Pallotta said the Building Committee will create a Preliminary Design Program (PDP), which will include parts of the visioning for the school, and include different building options. From the PDP, they will bring it down to a Preferred Schematic Report (PSR) which goes through the MSBA facility assessment process. One schematic design will then be selected and brought to the committee for a vote, and then to the City Council for approval and funding for the working forms and bid documents..
“We’re going to be throwing a tremendous sum of material at you and make sure you get it in time to read,” Pallotta said to the committee, and asked the designer to make sure they get the materials at least the weekend before the meetings.
“That is it in a nutshell where we’re going between now and a year from now,” Pallotta said. “We know your kids need a school. We certainly hope you like where we’re going. Speak up if you don’t,” he added.
Former Mayor Brian P. Sullivan, a member of the committee, asked if all the subcommittees would report back to the building committee for a vote on their decision.
“Nothing gets by without a vote by this committee, and it gets recorded in the record. Visioning, colors, PDP, PSR all get voted. If you read the regulations, the mayor can also exercise his authority as the eligible applicant,” Pallotta said.
Tolpa asked whether the committee would have the opportunity to look at some of the recent schools that have been built through the MSBA program.
Pallotta said there will be a few field trips scheduled. He said it would be important to get through some of the visioning first to see what Westfield is looking for, adding that elementary schools are all different.
Edgin said they have already conducted field investigations to document what’s there. He said a lot will depend on what route they take, whether to repair the school, repair and upgrade, build a replacement facility, add a component to accommodate Abner Gibbs, or build a new facility that encompasses the two schools, Franklin Avenue and Abner Gibbs.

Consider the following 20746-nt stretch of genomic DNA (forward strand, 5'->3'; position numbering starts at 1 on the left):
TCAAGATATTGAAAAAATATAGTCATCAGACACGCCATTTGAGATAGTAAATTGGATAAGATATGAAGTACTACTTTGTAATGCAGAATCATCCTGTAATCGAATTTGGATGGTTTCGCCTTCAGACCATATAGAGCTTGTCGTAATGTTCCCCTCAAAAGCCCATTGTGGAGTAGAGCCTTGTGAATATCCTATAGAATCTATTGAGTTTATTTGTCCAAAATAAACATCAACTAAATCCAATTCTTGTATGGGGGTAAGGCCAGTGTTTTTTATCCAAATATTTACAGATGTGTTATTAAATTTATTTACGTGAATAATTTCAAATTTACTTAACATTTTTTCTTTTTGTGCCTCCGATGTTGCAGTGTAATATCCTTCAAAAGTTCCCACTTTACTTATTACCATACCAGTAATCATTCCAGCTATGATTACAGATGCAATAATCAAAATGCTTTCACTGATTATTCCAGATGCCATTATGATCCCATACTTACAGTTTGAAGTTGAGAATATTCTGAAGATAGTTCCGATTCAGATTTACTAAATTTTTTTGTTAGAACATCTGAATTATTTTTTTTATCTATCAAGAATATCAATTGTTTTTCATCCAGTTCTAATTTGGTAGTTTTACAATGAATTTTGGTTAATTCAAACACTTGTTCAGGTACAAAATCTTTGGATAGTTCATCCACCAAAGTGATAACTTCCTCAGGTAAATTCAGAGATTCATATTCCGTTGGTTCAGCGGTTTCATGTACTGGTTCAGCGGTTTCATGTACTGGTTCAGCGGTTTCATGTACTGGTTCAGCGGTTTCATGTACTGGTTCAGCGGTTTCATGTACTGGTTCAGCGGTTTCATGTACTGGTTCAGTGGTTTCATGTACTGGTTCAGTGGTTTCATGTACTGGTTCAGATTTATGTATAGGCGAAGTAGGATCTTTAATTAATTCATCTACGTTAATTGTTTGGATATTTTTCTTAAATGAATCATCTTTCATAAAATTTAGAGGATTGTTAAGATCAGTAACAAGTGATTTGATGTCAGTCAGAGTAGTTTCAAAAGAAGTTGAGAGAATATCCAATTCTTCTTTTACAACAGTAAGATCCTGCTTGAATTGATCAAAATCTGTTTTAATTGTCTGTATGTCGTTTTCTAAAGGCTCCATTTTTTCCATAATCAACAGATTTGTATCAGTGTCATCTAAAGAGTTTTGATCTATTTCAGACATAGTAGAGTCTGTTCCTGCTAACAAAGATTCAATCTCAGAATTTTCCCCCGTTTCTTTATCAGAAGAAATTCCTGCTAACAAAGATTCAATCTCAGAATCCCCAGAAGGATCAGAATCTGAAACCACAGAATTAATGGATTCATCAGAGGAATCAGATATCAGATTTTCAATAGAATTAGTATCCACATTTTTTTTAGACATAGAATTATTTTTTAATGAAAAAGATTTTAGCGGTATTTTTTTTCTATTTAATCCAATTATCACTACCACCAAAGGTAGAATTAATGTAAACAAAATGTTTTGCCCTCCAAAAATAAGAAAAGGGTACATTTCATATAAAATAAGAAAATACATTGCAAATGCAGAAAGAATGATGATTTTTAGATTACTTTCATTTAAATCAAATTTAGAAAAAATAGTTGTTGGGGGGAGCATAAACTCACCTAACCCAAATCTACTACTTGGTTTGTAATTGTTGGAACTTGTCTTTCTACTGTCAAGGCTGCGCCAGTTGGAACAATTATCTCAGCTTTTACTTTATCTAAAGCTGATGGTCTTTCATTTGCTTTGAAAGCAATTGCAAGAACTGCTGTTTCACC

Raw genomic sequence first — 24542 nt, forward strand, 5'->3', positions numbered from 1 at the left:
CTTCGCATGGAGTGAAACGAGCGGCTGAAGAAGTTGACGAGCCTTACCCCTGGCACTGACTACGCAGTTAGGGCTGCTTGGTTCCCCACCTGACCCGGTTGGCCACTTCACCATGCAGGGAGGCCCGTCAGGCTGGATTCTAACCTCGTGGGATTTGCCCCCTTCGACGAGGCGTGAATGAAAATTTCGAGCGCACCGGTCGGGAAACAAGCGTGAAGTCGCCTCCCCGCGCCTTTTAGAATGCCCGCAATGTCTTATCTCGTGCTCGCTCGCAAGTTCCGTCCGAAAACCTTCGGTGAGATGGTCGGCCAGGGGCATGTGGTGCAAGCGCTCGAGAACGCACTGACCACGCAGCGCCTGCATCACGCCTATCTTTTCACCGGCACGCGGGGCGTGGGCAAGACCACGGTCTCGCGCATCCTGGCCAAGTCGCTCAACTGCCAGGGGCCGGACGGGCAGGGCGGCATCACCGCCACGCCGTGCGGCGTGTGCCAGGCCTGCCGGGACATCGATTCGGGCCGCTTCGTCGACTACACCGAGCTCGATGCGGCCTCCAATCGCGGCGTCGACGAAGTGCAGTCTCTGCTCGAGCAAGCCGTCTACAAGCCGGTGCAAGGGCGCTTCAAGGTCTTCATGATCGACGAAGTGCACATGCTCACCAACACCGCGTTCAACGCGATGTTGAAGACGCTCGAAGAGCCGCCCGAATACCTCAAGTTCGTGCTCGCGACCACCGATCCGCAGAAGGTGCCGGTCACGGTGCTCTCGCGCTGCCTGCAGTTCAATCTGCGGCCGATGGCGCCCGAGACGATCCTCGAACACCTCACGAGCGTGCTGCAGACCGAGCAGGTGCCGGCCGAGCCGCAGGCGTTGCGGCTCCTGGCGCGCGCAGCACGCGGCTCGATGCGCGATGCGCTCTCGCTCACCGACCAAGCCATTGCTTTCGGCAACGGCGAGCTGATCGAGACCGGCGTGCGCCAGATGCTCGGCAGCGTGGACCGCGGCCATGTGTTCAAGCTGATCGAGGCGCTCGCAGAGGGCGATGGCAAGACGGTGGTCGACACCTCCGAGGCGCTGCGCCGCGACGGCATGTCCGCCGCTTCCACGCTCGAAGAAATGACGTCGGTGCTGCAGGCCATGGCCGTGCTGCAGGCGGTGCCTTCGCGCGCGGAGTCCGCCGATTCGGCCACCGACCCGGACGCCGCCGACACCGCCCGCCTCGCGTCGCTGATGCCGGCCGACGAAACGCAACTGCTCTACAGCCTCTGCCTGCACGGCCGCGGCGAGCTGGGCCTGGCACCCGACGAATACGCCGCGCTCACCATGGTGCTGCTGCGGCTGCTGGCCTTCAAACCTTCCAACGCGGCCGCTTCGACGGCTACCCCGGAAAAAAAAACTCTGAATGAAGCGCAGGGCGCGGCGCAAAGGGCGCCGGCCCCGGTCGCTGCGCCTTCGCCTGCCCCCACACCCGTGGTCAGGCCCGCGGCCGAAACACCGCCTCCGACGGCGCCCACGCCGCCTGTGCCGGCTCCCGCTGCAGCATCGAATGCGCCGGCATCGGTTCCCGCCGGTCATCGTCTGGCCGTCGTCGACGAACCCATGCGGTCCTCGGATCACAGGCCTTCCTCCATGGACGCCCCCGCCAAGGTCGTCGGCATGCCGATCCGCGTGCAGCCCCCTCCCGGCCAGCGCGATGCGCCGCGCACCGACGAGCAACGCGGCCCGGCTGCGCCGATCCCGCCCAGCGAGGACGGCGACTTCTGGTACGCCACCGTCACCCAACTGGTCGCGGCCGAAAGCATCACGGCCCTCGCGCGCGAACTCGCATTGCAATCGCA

Czaporowski said Westfield’s vision is a school that accommodates both populations, and asked if the total number of students should be taken into account in the visioning process.
Pallotta said for the visioning, it wouldn’t matter how many kids they have. “You are trying to determine the direction the new school is going, regardless of population,” he said.
School Committee representative Ramon Diaz Jr. expressed some alarm at the talk of not including both schools. “I didn’t think renovation of the one school was even an option,” he said.
Tefft said the MSBA has requested that they study just a renovation for Franklin itself. She said the five options come directly from the MSBA.
“We would have asked for two schools as opposed to one. The whole purpose of this project is to get all the students from both schools,” Diaz said.
“I can guarantee you they won’t go in that direction and leave Abner Gibbs untouched,” Pallotta said. Edgin added that the MSBA is doing their due diligence, and that building one school instead of two is a “home run” for the MSBA. “You don’t have to worry,” Edgin said.
Pallotta said the MSBA doesn’t just look at construction costs, they look at the operating costs, and would see the efficiency in having the two schools together. He said they want the schools to be sustainable.
Tefft said she would set a schedule for committee meetings going forward with the city clerk’s office. All of the meetings will be broadcast on Westfield Community Television Channel 15.